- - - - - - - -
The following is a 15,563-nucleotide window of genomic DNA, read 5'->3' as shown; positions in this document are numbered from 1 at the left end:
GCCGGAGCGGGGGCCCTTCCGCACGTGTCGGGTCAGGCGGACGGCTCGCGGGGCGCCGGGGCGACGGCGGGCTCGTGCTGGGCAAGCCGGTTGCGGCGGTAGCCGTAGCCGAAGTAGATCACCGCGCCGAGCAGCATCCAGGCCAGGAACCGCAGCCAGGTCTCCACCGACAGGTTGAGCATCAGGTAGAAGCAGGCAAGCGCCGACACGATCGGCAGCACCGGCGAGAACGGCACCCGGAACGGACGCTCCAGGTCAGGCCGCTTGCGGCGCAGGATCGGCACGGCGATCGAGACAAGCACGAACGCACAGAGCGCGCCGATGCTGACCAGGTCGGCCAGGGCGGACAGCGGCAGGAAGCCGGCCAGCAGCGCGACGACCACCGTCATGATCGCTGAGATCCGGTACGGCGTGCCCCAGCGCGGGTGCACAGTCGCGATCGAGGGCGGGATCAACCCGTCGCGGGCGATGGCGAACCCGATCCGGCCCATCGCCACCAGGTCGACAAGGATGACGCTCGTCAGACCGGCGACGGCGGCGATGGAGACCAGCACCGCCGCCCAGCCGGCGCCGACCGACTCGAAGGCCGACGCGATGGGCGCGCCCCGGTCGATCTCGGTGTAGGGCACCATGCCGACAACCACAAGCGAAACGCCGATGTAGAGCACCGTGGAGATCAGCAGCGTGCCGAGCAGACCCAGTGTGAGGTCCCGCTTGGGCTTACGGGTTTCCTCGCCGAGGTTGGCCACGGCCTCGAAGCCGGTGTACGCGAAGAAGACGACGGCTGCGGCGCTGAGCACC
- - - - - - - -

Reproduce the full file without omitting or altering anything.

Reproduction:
The following is a 15,563-nucleotide window of genomic DNA, read 5'->3' as shown; positions in this document are numbered from 1 at the left end:
GCCGGAGCGGGGGCCCTTCCGCACGTGTCGGGTCAGGCGGACGGCTCGCGGGGCGCCGGGGCGACGGCGGGCTCGTGCTGGGCAAGCCGGTTGCGGCGGTAGCCGTAGCCGAAGTAGATCACCGCGCCGAGCAGCATCCAGGCCAGGAACCGCAGCCAGGTCTCCACCGACAGGTTGAGCATCAGGTAGAAGCAGGCAAGCGCCGACACGATCGGCAGCACCGGCGAGAACGGCACCCGGAACGGACGCTCCAGGTCAGGCCGCTTGCGGCGCAGGATCGGCACGGCGATCGAGACAAGCACGAACGCACAGAGCGCGCCGATGCTGACCAGGTCGGCCAGGGCGGACAGCGGCAGGAAGCCGGCCAGCAGCGCGACGACCACCGTCATGATCGCTGAGATCCGGTACGGCGTGCCCCAGCGCGGGTGCACAGTCGCGATCGAGGGCGGGATCAACCCGTCGCGGGCGATGGCGAACCCGATCCGGCCCATCGCCACCAGGTCGACAAGGATGACGCTCGTCAGACCGGCGACGGCGGCGATGGAGACCAGCACCGCCGCCCAGCCGGCGCCGACCGACTCGAAGGCCGACGCGATGGGCGCGCCCCGGTCGATCTCGGTGTAGGGCACCATGCCGACAACCACAAGCGAAACGCCGATGTAGAGCACCGTGGAGATCAGCAGCGTGCCGAGCAGACCCAGTGTGAGGTCCCGCTTGGGCTTACGGGTTTCCTCGCCGAGGTTGGCCACGGCCTCGAAGCCGGTGTACGCGAAGAAGACGACGGCTGCGGCGCTGAGCACC